SPOT THE SAFETY VIOLATION: Watch Where You Point that Thing!
What’s wrong with how this worker is holding this nail gun? What could go wrong?
Nail guns are very useful power tools because they allow workers to nail together materials more quickly than they can manually using a traditional hammer. But nail guns are dangerous if they aren’t used properly.
For instance, in this picture from the Health and Safety Executive in Great Britain, the worker is pointing the nail gun in the direction of his abdomen. If the gun or board should slip, he could easily shoot himself in the stomach.
Example: A worker in Ohio was nailing together two wood planks. He was holding the nail gun at the wrong angle and, when he fired, the nail went through the planks and into his stomach. Fortunately, he only suffered minor injuries.
Bottom line: You should never point a nail gun in anyone’s direction—including your own.
TAKE 6 STEPS TO PREVENT NAIL GUN INJURIES
To ensure that your workers don’t get injured when using nail guns, OSHA recommends that you take these six steps:
Step #1: Use full sequential trigger nail guns. Full sequential trigger nail guns are the safest. They will only fire a nail when the controls are activated in a certain order. First, the safety contact tip must be pushed into the work piece, then the user squeezes the trigger to discharge a nail. Both the safety contact tip and the trigger must be released and activated again to fire a second nail. It reduces the risk of unintentional nail discharge and double fires.
Step #2: Establish nail gun work procedures. Develop nail gun work rules and procedures to address risk factors and make the work as safe as possible. Here are some rules you might want to include:
- Don’t secure the trigger in the ON position.
- Carry the tool by the handle only and never walk around with your finger on the trigger.
- Never rest the gun against any part of your body or try to climb a ladder with the gun cradled against your body.
- Never point a nail gun at others. Exercise extreme caution when using any air tool around other people. Watch for co-workers behind or underneath the nailing surface.
- Position yourself and all body parts out of the line of fire.
- Make sure you’re in a stable position before firing a nail gun. Don’t overreach when using the gun.
- Don’t fire a nail gun unless the nose is firmly pressed against the item or surface to be nailed.
- Avoid nailing into knots and metal, which can cause the nails to ricochet.
- Disconnect the gun when leaving it unattended, performing maintenance, moving to another work area or clearing jams.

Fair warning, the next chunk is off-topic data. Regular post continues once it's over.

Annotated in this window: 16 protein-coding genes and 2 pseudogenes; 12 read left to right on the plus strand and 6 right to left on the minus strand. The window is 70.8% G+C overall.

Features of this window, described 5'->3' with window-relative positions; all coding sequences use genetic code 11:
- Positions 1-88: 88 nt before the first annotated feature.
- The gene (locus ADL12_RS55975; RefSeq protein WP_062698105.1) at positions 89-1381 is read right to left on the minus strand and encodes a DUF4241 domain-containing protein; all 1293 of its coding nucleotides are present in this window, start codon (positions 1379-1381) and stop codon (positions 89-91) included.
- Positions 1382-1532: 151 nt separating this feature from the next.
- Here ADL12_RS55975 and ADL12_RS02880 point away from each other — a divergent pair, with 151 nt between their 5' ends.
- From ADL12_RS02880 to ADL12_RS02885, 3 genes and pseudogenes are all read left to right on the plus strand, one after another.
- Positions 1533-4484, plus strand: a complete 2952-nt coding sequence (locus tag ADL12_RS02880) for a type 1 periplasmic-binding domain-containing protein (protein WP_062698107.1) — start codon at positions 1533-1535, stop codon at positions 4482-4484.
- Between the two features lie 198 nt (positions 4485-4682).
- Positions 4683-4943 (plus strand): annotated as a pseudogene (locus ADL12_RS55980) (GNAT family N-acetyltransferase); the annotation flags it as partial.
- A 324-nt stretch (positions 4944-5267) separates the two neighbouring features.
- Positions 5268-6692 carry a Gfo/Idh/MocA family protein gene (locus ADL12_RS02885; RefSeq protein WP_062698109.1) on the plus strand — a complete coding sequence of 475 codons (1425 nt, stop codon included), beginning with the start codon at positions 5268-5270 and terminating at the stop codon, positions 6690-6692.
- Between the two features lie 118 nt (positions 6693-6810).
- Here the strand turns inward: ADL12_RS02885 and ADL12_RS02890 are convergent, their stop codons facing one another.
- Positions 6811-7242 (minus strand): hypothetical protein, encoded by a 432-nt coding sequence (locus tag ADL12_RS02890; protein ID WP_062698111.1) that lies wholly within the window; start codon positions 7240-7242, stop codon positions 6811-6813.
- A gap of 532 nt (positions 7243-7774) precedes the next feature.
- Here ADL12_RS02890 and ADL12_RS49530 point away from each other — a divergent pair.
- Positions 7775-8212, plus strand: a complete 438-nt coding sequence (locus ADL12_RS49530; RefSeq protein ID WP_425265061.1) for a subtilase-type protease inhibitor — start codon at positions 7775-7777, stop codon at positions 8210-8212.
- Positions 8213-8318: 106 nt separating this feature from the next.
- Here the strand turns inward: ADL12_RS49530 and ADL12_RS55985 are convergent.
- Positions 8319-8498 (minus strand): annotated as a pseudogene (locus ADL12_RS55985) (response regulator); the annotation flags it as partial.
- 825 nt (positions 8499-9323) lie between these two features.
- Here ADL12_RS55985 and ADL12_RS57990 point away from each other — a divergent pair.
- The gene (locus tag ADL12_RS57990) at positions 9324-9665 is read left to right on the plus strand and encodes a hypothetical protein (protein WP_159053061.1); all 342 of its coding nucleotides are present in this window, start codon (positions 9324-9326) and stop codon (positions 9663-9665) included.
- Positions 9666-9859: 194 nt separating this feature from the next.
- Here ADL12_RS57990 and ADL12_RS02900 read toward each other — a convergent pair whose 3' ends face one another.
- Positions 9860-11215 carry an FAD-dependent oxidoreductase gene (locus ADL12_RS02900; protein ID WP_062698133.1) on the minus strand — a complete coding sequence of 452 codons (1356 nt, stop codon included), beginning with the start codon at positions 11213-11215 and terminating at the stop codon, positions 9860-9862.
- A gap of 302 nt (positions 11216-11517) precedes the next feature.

Step #3: Provide training. Both new and experienced workers need safety training to learn about the causes of nail gun injuries and specific steps to reduce them. Be sure that training is provided in a manner that workers can understand. (For example, use this comic book-style guide on nail gun safety from NIOSH.) Here’s a list of topics for training:
- How nail guns work and how triggers differ
- Main causes of injuries, especially the differences among types of triggers
- Instructions provided in manufacturers’ manuals and where the manual is kept
- Hands-on training with the actual nail guns to be used on the job
- What to do when a nail gun malfunctions
- Your nail gun rules and work procedures, PPE requirements, injury and near miss reporting, and first aid and medical treatment.
Step #4: Provide PPE. Safety footwear, which help protect workers’ feet from nail gun injuries, are typically required by OHS law. In addition, employers should provide the following protective equipment for workers using nail guns:
Step #5: Encourage reporting and discussion of injuries and near misses. Studies show that many nail gun injuries go unreported. So ensure that your policies and practices encourage reporting of nail gun injuries as well as near misses, such as nail gun misfires. Reporting helps ensure that workers get medical attention. It also helps you identify unrecognized safety risks that could lead to additional injuries if not addressed. Plus, injuries and near misses provide teachable moments that can help improve worker safety.
Step #6: Provide first aid and medical treatment. Workers should seek medical attention immediately after nail gun injuries, even for injuries that appear to be minimal. Studies suggest that 1 out of 4 nail gun hand injuries can involve some type of structural damage such as bone fracture. In addition, materials such as nail strip glue or plastic, or clothing can get embedded in the injury and lead to infection. Plus, barbs on the nail can cause secondary injury if the nail is removed incorrectly. So leave the nail in place and let medical professionals remove it.